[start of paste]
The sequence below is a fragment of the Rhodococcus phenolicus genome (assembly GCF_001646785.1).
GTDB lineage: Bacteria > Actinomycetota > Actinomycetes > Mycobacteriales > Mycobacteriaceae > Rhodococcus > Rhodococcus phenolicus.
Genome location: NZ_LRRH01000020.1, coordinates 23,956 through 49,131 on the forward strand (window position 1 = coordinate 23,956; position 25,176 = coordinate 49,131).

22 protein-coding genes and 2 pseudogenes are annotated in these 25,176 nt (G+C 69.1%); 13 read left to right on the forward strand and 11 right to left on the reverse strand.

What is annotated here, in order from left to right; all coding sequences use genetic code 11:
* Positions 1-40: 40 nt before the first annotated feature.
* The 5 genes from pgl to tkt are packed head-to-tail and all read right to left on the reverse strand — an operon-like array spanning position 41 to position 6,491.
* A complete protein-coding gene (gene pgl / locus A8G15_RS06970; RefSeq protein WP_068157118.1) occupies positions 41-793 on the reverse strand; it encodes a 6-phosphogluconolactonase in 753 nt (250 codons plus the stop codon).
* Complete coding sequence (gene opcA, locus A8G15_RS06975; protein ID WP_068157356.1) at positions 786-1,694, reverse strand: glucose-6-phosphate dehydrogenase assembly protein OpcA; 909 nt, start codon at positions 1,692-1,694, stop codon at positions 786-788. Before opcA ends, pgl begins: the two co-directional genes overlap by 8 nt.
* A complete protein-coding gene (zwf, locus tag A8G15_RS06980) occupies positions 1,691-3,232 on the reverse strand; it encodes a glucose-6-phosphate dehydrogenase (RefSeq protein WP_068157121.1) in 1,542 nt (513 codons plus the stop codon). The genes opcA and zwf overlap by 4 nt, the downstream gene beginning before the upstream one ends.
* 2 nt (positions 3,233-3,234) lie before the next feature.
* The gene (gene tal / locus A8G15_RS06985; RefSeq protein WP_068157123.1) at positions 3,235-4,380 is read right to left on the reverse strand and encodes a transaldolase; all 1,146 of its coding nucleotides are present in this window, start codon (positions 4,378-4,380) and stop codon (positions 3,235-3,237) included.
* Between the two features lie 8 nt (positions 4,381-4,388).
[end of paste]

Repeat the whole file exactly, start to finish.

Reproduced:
The sequence below is a fragment of the Rhodococcus phenolicus genome (assembly GCF_001646785.1).
GTDB lineage: Bacteria > Actinomycetota > Actinomycetes > Mycobacteriales > Mycobacteriaceae > Rhodococcus > Rhodococcus phenolicus.
Genome location: NZ_LRRH01000020.1, coordinates 23,956 through 49,131 on the forward strand (window position 1 = coordinate 23,956; position 25,176 = coordinate 49,131).

22 protein-coding genes and 2 pseudogenes are annotated in these 25,176 nt (G+C 69.1%); 13 read left to right on the forward strand and 11 right to left on the reverse strand.

What is annotated here, in order from left to right; all coding sequences use genetic code 11:
* Positions 1-40: 40 nt before the first annotated feature.
* The 5 genes from pgl to tkt are packed head-to-tail and all read right to left on the reverse strand — an operon-like array spanning position 41 to position 6,491.
* A complete protein-coding gene (gene pgl / locus A8G15_RS06970; RefSeq protein WP_068157118.1) occupies positions 41-793 on the reverse strand; it encodes a 6-phosphogluconolactonase in 753 nt (250 codons plus the stop codon).
* Complete coding sequence (gene opcA, locus A8G15_RS06975; protein ID WP_068157356.1) at positions 786-1,694, reverse strand: glucose-6-phosphate dehydrogenase assembly protein OpcA; 909 nt, start codon at positions 1,692-1,694, stop codon at positions 786-788. Before opcA ends, pgl begins: the two co-directional genes overlap by 8 nt.
* A complete protein-coding gene (zwf, locus tag A8G15_RS06980) occupies positions 1,691-3,232 on the reverse strand; it encodes a glucose-6-phosphate dehydrogenase (RefSeq protein WP_068157121.1) in 1,542 nt (513 codons plus the stop codon). The genes opcA and zwf overlap by 4 nt, the downstream gene beginning before the upstream one ends.
* 2 nt (positions 3,233-3,234) lie before the next feature.
* The gene (gene tal / locus A8G15_RS06985; RefSeq protein WP_068157123.1) at positions 3,235-4,380 is read right to left on the reverse strand and encodes a transaldolase; all 1,146 of its coding nucleotides are present in this window, start codon (positions 4,378-4,380) and stop codon (positions 3,235-3,237) included.
* Between the two features lie 8 nt (positions 4,381-4,388).